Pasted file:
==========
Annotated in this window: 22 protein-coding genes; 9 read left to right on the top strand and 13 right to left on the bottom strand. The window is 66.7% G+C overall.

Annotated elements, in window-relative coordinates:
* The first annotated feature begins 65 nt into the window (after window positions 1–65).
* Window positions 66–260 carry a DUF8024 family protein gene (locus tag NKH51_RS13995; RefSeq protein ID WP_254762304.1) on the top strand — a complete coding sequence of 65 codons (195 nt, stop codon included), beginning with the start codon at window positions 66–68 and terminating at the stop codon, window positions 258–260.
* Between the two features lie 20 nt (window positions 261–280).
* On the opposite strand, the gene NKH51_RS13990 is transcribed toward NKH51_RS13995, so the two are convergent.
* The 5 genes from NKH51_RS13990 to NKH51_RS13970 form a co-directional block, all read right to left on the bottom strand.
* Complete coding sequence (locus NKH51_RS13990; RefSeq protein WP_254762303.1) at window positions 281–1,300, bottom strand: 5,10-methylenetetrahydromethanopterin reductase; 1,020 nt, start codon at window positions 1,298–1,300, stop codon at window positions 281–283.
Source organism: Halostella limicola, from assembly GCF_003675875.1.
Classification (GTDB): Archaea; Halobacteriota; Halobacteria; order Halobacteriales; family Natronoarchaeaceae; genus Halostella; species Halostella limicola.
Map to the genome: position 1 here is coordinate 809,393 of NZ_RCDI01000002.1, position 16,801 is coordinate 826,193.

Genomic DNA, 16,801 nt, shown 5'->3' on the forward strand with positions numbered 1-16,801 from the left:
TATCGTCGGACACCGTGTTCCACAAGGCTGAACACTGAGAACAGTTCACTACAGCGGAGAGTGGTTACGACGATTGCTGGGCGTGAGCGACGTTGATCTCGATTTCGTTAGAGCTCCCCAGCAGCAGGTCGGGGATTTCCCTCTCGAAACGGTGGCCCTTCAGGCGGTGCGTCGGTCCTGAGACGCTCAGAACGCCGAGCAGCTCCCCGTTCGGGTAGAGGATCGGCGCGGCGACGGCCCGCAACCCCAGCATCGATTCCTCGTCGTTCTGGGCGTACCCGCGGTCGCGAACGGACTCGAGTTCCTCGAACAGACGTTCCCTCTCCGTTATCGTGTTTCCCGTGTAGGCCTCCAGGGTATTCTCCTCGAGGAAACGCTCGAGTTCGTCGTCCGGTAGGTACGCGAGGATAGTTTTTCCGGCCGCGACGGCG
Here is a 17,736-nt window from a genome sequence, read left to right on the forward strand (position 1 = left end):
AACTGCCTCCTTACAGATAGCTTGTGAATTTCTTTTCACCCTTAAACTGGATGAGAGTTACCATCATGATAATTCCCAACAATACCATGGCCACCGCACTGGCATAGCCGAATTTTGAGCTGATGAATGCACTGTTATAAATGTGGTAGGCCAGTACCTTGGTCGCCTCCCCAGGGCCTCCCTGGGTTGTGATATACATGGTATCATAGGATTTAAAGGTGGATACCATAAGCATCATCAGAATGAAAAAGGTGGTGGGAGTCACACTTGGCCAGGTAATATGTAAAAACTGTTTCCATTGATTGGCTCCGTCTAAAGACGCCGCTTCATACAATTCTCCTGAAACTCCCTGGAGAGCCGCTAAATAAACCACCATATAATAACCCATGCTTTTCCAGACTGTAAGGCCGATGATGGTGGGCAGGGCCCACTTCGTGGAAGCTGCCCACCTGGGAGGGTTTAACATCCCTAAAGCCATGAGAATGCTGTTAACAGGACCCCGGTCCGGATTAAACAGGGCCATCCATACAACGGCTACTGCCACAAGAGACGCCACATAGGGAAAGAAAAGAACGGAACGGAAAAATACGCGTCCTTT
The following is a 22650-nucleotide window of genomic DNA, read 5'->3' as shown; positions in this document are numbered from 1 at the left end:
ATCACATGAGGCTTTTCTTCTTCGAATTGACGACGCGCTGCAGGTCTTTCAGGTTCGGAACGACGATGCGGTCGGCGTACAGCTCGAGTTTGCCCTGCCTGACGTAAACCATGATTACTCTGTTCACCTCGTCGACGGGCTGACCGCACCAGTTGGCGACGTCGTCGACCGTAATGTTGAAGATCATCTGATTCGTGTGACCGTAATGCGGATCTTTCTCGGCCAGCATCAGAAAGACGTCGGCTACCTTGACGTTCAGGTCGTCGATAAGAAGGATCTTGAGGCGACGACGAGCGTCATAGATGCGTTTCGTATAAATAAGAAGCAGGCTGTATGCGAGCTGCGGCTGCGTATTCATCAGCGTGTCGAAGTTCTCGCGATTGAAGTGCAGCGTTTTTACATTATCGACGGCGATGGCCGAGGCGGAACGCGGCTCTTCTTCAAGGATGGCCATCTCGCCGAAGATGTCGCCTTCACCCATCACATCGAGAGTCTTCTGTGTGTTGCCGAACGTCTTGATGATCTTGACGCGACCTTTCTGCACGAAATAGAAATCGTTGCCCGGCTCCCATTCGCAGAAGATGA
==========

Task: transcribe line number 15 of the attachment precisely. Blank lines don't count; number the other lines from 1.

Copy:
AACTGCCTCCTTACAGATAGCTTGTGAATTTCTTTTCACCCTTAAACTGGATGAGAGTTACCATCATGATAATTCCCAACAATACCATGGCCACCGCACTGGCATAGCCGAATTTTGAGCTGATGAATGCACTGTTATAAATGTGGTAGGCCAGTACCTTGGTCGCCTCCCCAGGGCCTCCCTGGGTTGTGATATACATGGTATCATAGGATTTAAAGGTGGATACCATAAGCATCATCAGAATGAAAAAGGTGGTGGGAGTCACACTTGGCCAGGTAATATGTAAAAACTGTTTCCATTGATTGGCTCCGTCTAAAGACGCCGCTTCATACAATTCTCCTGAAACTCCCTGGAGAGCCGCTAAATAAACCACCATATAATAACCCATGCTTTTCCAGACTGTAAGGCCGATGATGGTGGGCAGGGCCCACTTCGTGGAAGCTGCCCACCTGGGAGGGTTTAACATCCCTAAAGCCATGAGAATGCTGTTAACAGGACCCCGGTCCGGATTAAACAGGGCCATCCATACAACGGCTACTGCCACAAGAGACGCCACATAGGGAAAGAAAAGAACGGAACGGAAAAATACGCGTCCTTT